reveal

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English[edit]

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Etymology[edit]

From French révéler, from earlier Latin revelare (to reveal, uncover), from re- (back, again) + velare (to cover), from velum (veil).

Pronunciation[edit]

Noun[edit]

reveal (plural reveals)

  1. The outer side of a window or door frame; the jamb.
    • (Can we date this quote?) Carter B. Horsley, The Upper East Side Book:
      The building has a one-story rusticated limestone base and a canopied entrance with a doorman beneath an attractive, rusticated limestone window reveal on the second floor and a very impressive and ornate limestone window reveal on the third floor flanked by female figures.
  2. (cinematography, comedy) A revelation; an uncovering of what was hidden.
    The comedian had been telling us about his sleep being disturbed by noise. Then came the reveal: he was sleeping on a bed in a department store.
  3. (obsolete) The side of an opening for a window, doorway, or the like, between the door frame or window frame and the outer surface of the wall; or, where the opening is not filled with a door, etc., the whole thickness of the wall; the jamb.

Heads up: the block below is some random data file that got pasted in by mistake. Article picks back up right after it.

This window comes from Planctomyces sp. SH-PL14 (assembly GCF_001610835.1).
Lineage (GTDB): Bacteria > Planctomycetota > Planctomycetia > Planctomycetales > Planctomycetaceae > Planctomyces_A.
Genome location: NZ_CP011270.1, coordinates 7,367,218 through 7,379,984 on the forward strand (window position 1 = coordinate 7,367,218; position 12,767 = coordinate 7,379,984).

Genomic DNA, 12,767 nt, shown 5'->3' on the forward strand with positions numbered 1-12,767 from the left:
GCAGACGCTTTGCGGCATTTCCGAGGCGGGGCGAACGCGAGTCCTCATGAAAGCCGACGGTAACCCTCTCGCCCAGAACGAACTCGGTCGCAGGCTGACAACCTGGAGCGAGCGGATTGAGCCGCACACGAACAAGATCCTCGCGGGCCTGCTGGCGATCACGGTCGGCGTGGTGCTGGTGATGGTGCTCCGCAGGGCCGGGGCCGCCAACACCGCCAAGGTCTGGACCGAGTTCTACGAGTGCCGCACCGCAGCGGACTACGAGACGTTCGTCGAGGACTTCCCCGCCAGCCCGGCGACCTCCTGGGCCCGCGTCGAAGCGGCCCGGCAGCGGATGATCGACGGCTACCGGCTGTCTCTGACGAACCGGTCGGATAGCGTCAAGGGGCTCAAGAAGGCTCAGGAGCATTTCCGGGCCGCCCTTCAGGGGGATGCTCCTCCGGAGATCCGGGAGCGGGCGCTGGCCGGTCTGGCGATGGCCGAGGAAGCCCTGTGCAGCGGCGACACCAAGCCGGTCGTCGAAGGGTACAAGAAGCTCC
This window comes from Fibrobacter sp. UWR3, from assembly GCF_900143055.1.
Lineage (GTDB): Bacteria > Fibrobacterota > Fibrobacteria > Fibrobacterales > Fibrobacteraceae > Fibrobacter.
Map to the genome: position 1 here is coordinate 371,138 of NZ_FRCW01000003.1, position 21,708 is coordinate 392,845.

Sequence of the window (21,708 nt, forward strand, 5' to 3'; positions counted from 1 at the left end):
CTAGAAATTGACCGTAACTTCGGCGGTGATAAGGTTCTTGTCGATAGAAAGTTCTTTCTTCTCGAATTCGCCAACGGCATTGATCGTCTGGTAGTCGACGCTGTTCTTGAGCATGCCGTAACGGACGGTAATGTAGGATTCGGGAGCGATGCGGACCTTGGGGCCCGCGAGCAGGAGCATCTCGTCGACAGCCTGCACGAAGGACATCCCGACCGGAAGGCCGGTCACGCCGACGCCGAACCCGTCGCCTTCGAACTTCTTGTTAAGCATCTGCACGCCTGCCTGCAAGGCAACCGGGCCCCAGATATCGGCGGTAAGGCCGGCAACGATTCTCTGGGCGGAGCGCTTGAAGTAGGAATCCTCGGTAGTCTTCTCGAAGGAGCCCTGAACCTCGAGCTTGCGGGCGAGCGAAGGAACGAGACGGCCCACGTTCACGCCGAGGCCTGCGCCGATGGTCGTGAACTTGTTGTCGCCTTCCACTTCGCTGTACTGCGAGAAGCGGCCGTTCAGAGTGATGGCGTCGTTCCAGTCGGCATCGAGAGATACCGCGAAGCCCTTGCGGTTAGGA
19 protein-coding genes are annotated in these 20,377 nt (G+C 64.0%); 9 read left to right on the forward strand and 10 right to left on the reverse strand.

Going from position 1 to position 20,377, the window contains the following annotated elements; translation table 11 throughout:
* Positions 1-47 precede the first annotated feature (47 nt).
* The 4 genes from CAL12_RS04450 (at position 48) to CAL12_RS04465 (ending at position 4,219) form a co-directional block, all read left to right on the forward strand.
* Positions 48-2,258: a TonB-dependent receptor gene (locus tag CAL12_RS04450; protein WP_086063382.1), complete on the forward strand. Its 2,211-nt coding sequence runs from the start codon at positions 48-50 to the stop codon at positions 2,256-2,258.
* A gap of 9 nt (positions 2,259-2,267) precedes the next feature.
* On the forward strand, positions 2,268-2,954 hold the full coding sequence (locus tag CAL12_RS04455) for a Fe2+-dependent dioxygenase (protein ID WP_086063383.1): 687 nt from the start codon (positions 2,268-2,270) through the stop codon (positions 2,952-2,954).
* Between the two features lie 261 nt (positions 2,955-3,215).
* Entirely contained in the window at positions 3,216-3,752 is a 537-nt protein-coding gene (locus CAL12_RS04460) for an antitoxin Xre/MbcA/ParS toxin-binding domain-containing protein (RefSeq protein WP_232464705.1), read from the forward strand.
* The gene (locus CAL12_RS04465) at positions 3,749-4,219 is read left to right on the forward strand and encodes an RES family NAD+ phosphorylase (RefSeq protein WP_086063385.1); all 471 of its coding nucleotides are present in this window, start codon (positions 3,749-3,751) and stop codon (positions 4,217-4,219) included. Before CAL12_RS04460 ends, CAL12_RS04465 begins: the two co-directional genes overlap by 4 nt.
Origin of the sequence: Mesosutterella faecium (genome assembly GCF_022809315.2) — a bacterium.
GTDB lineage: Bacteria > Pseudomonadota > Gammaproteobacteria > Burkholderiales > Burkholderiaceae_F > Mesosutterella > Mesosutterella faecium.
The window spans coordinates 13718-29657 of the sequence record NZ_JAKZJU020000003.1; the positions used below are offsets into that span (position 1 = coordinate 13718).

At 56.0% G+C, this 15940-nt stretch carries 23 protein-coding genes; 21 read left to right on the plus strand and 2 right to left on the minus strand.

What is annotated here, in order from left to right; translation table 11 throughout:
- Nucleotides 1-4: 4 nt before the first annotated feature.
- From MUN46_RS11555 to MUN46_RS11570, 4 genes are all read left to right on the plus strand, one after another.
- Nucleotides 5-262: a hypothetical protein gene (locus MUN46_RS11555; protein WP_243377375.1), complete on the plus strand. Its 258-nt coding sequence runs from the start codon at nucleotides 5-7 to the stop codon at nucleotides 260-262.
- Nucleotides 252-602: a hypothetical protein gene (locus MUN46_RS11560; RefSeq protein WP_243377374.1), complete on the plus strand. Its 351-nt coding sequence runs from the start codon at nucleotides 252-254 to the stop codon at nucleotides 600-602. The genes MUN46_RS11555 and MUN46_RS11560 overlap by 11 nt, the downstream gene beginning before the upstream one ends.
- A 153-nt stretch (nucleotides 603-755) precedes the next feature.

Synonyms[edit]

  • (side of a window or door opening): revel

Quotations[edit]

  • 2001, Nicholas Proferes, Film Directing Fundamentals [1]
    The reveal is a narrative/dramatic element so pervasive that its power can be underestimated by the beginning filmmaker because, in a sense, each shot reveals something.
  • 2002, Blain Brown, Cinematography [2]
    A simple dolly or crane move can be used for an effective reveal. A subject fills the frame, then with a move, something else is revealed.
  • 2004, Fred Karlin, On the Track [3]
    Look for the reveal of the ghosts hanging in the school hallway (00:57:27); [...]

Verb[edit]

reveal (third-person singular simple present reveals, present participle revealing, simple past and past participle revealed)

  1. (transitive) To uncover; to show and display that which was hidden.
    • Waller
      Light was the wound, the prince's care unknown, / She might not, would not, yet reveal her own.
    • 2013 June 7, Gary Younge, “Hypocrisy lies at heart of Manning prosecution”, The Guardian Weekly, volume 188, number 26, page 18: 
      WikiLeaks did not cause these uprisings but it certainly informed them. The dispatches revealed details of corruption and kleptocracy that many Tunisians suspected, but could not prove, and would cite as they took to the streets. They also exposed the blatant discrepancy between the west's professed values and actual foreign policies.
  2. (transitive) To communicate that which could not be known or discovered without divine or supernatural instruction.

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